Dismantling a gigantic dragline in South AfricaPublished 2/12, 2020 at 14:39
The largest and one of the most complex engineering undertakings ever on the African continent has been completed in South Africa with the dismantling of a giant dragline at a coal mine for reassembly at another site about 60k away.
It took nearly 18 months to complete the relocation of the 4,000t behemoth which had been in place doing its vital work to clear the soil to expose the vast coal reserves of the Optimum Mine in South Africa’s eastern province of Mpumalanga. The dragline was purchased by one of the world’s largest diversified mining players and had operated at its old site since the late 1980s. It is self-propelling in situ, and under normal circumstances, the limited mobility of draglines has enabled relocation by itself. Here the distance was too great from point to point and there were issues with overhead powerlines. Ironically the Optimum Mine supplies coal for power generation directly to the nearby Hendrina Power Station with extended lengths of conveyor belts.
Cardinal to the dismantling effort was to get three dimensional drawings of its various components to establish where any cutting could be undertaken to make the dragline transportable to its new site on multiple flatbed extra heavy load vehicles. Norbert Plate of IQ laser, who oversaw the acquisition of the ‘as build dimension’, as well as the reassembly according to original drawing specifications for South African company Lucient Engineering (which also has operations in neighbouring Botswana) said: “We had to use a complex mix of cameras and laser based measurement equipment to get accurate drawings of parts of the structure and mechanical components, such as position of gearboxes, etc. for the dismantling team’s engineers so that they could decide where the dismantling and cutting could be undertaken.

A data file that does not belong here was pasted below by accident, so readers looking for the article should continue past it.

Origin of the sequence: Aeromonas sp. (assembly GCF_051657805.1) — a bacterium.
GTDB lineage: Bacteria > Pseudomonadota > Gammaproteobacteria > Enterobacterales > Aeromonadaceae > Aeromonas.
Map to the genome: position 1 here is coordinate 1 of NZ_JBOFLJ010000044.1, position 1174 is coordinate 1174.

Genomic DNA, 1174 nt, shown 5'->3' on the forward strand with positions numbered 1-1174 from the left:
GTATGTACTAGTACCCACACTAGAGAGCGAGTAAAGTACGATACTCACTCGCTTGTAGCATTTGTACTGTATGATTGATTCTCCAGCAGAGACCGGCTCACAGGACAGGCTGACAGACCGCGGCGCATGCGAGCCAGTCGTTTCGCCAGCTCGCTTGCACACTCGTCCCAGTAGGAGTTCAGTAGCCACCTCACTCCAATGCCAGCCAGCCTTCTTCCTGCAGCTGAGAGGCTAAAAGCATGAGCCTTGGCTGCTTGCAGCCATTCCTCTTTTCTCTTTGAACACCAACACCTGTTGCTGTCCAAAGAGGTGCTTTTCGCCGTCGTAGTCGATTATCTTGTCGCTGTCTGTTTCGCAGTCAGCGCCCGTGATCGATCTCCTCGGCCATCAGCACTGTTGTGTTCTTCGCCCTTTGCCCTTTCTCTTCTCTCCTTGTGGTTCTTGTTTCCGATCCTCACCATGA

“They had a team of about 200 people actively involved in the dismantling and relocation. The project was set back by Covid-19 for about a month and then we had other delays because nothing of this magnitude had been attempted in Africa before, although we believe it has in Australia and America.” Reassembled and soon to be tested, the dragline will be recommissioned and operational at its new site by the end of 2020.